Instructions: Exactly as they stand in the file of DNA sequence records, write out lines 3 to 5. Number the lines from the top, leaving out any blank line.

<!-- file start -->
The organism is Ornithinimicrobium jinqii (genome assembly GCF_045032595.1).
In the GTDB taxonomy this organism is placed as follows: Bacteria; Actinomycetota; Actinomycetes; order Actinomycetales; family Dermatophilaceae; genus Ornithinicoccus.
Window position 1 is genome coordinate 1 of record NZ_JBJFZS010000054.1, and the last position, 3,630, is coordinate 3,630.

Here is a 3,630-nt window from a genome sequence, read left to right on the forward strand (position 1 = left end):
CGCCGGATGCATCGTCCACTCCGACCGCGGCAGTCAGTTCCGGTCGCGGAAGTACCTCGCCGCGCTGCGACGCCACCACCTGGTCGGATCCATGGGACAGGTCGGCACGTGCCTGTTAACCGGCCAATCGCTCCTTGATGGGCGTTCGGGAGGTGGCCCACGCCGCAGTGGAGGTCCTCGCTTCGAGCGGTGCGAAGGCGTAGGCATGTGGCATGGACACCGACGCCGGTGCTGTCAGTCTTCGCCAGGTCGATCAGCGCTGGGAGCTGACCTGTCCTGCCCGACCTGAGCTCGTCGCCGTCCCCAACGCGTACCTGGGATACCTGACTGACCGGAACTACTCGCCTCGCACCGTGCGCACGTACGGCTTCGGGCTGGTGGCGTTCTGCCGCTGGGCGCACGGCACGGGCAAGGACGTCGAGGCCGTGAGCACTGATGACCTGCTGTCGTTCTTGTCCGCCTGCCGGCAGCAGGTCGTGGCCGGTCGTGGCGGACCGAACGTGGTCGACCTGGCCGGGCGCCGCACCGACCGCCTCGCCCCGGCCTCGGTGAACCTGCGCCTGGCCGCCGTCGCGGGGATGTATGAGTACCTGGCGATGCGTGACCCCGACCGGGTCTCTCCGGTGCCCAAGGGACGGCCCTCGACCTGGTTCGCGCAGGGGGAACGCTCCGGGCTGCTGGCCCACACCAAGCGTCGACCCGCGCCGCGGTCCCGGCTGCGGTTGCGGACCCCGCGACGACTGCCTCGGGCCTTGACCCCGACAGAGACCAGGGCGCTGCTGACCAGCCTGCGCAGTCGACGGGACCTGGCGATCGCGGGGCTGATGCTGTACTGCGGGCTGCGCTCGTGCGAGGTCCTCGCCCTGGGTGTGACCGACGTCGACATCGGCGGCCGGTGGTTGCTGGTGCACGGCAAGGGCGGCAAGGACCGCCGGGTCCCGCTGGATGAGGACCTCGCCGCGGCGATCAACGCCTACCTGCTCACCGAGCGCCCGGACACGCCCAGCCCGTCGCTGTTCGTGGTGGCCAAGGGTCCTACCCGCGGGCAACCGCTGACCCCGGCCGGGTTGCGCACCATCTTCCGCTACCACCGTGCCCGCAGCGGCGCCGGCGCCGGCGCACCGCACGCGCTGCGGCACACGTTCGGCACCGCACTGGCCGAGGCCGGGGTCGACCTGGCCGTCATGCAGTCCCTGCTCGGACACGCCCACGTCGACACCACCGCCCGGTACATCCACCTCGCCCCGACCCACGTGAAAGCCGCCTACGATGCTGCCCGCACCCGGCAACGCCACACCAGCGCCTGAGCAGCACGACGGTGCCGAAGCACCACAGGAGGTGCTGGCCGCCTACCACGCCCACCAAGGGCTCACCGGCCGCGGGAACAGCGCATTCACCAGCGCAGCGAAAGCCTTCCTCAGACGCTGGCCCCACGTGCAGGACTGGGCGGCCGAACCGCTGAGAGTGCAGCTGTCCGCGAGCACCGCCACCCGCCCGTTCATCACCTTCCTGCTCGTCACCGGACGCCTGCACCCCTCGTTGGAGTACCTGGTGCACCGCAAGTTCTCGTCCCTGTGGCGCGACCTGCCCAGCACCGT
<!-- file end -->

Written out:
Window position 1 is genome coordinate 1 of record NZ_JBJFZS010000054.1, and the last position, 3,630, is coordinate 3,630.

Here is a 3,630-nt window from a genome sequence, read left to right on the forward strand (position 1 = left end):
CGCCGGATGCATCGTCCACTCCGACCGCGGCAGTCAGTTCCGGTCGCGGAAGTACCTCGCCGCGCTGCGACGCCACCACCTGGTCGGATCCATGGGACAGGTCGGCACGTGCCTGTTAACCGGCCAATCGCTCCTTGATGGGCGTTCGGGAGGTGGCCCACGCCGCAGTGGAGGTCCTCGCTTCGAGCGGTGCGAAGGCGTAGGCATGTGGCATGGACACCGACGCCGGTGCTGTCAGTCTTCGCCAGGTCGATCAGCGCTGGGAGCTGACCTGTCCTGCCCGACCTGAGCTCGTCGCCGTCCCCAACGCGTACCTGGGATACCTGACTGACCGGAACTACTCGCCTCGCACCGTGCGCACGTACGGCTTCGGGCTGGTGGCGTTCTGCCGCTGGGCGCACGGCACGGGCAAGGACGTCGAGGCCGTGAGCACTGATGACCTGCTGTCGTTCTTGTCCGCCTGCCGGCAGCAGGTCGTGGCCGGTCGTGGCGGACCGAACGTGGTCGACCTGGCCGGGCGCCGCACCGACCGCCTCGCCCCGGCCTCGGTGAACCTGCGCCTGGCCGCCGTCGCGGGGATGTATGAGTACCTGGCGATGCGTGACCCCGACCGGGTCTCTCCGGTGCCCAAGGGACGGCCCTCGACCTGGTTCGCGCAGGGGGAACGCTCCGGGCTGCTGGCCCACACCAAGCGTCGACCCGCGCCGCGGTCCCGGCTGCGGTTGCGGACCCCGCGACGACTGCCTCGGGCCTTGACCCCGACAGAGACCAGGGCGCTGCTGACCAGCCTGCGCAGTCGACGGGACCTGGCGATCGCGGGGCTGATGCTGTACTGCGGGCTGCGCTCGTGCGAGGTCCTCGCCCTGGGTGTGACCGACGTCGACATCGGCGGCCGGTGGTTGCTGGTGCACGGCAAGGGCGGCAAGGACCGCCGGGTCCCGCTGGATGAGGACCTCGCCGCGGCGATCAACGCCTACCTGCTCACCGAGCGCCCGGACACGCCCAGCCCGTCGCTGTTCGTGGTGGCCAAGGGTCCTACCCGCGGGCAACCGCTGACCCCGGCCGGGTTGCGCACCATCTTCCGCTACCACCGTGCCCGCAGCGGCGCCGGCGCCGGCGCACCGCACGCGCTGCGGCACACGTTCGGCACCGCACTGGCCGAGGCCGGGGTCGACCTGGCCGTCATGCAGTCCCTGCTCGGACACGCCCACGTCGACACCACCGCCCGGTACATCCACCTCGCCCCGACCCACGTGAAAGCCGCCTACGATGCTGCCCGCACCCGGCAACGCCACACCAGCGCCTGAGCAGCACGACGGTGCCGAAGCACCACAGGAGGTGCTGGCCGCCTACCACGCCCACCAAGGGCTCACCGGCCGCGGGAACAGCGCATTCACCAGCGCAGCGAAAGCCTTCCTCAGACGCTGGCCCCACGTGCAGGACTGGGCGGCCGAACCGCTGAGAGTGCAGCTGTCCGCGAGCACCGCCACCCGCCCGTTCATCACCTTCCTGCTCGTCACCGGACGCCTGCACCCCTCGTTGGAGTACCTGGTGCACCGCAAGTTCTCGTCCCTGTGGCGCGACCTGCCCAGCACCGT